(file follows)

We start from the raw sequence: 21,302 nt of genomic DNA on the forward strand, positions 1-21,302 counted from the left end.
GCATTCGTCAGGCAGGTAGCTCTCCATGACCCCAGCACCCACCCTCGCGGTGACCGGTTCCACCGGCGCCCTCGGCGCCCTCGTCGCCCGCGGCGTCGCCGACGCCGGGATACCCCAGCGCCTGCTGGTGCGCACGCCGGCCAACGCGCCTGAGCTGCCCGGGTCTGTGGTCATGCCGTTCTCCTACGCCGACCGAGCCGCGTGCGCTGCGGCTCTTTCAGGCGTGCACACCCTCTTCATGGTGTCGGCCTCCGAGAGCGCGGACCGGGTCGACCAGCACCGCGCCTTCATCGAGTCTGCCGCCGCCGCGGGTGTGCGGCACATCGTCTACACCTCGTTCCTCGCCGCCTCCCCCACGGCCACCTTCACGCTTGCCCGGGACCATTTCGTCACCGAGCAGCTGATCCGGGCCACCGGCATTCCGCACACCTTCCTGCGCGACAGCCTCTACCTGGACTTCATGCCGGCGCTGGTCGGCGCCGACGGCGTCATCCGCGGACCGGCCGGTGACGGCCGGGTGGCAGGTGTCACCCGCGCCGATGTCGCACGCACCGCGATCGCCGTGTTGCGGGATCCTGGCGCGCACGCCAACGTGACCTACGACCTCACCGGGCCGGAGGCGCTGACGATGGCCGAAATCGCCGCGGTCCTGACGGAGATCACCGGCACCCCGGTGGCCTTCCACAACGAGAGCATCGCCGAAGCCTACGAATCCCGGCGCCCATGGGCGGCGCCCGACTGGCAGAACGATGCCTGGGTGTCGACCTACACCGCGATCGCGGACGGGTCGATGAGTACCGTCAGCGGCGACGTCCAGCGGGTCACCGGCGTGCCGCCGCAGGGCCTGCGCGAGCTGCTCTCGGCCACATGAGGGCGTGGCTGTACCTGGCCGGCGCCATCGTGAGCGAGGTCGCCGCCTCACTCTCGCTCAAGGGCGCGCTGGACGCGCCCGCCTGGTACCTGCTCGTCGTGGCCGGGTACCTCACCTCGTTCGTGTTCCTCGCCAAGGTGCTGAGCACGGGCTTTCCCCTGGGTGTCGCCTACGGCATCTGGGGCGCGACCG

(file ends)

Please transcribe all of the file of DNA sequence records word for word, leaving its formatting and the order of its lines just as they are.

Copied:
We start from the raw sequence: 21,302 nt of genomic DNA on the forward strand, positions 1-21,302 counted from the left end.
GCATTCGTCAGGCAGGTAGCTCTCCATGACCCCAGCACCCACCCTCGCGGTGACCGGTTCCACCGGCGCCCTCGGCGCCCTCGTCGCCCGCGGCGTCGCCGACGCCGGGATACCCCAGCGCCTGCTGGTGCGCACGCCGGCCAACGCGCCTGAGCTGCCCGGGTCTGTGGTCATGCCGTTCTCCTACGCCGACCGAGCCGCGTGCGCTGCGGCTCTTTCAGGCGTGCACACCCTCTTCATGGTGTCGGCCTCCGAGAGCGCGGACCGGGTCGACCAGCACCGCGCCTTCATCGAGTCTGCCGCCGCCGCGGGTGTGCGGCACATCGTCTACACCTCGTTCCTCGCCGCCTCCCCCACGGCCACCTTCACGCTTGCCCGGGACCATTTCGTCACCGAGCAGCTGATCCGGGCCACCGGCATTCCGCACACCTTCCTGCGCGACAGCCTCTACCTGGACTTCATGCCGGCGCTGGTCGGCGCCGACGGCGTCATCCGCGGACCGGCCGGTGACGGCCGGGTGGCAGGTGTCACCCGCGCCGATGTCGCACGCACCGCGATCGCCGTGTTGCGGGATCCTGGCGCGCACGCCAACGTGACCTACGACCTCACCGGGCCGGAGGCGCTGACGATGGCCGAAATCGCCGCGGTCCTGACGGAGATCACCGGCACCCCGGTGGCCTTCCACAACGAGAGCATCGCCGAAGCCTACGAATCCCGGCGCCCATGGGCGGCGCCCGACTGGCAGAACGATGCCTGGGTGTCGACCTACACCGCGATCGCGGACGGGTCGATGAGTACCGTCAGCGGCGACGTCCAGCGGGTCACCGGCGTGCCGCCGCAGGGCCTGCGCGAGCTGCTCTCGGCCACATGAGGGCGTGGCTGTACCTGGCCGGCGCCATCGTGAGCGAGGTCGCCGCCTCACTCTCGCTCAAGGGCGCGCTGGACGCGCCCGCCTGGTACCTGCTCGTCGTGGCCGGGTACCTCACCTCGTTCGTGTTCCTCGCCAAGGTGCTGAGCACGGGCTTTCCCCTGGGTGTCGCCTACGGCATCTGGGGCGCGACCG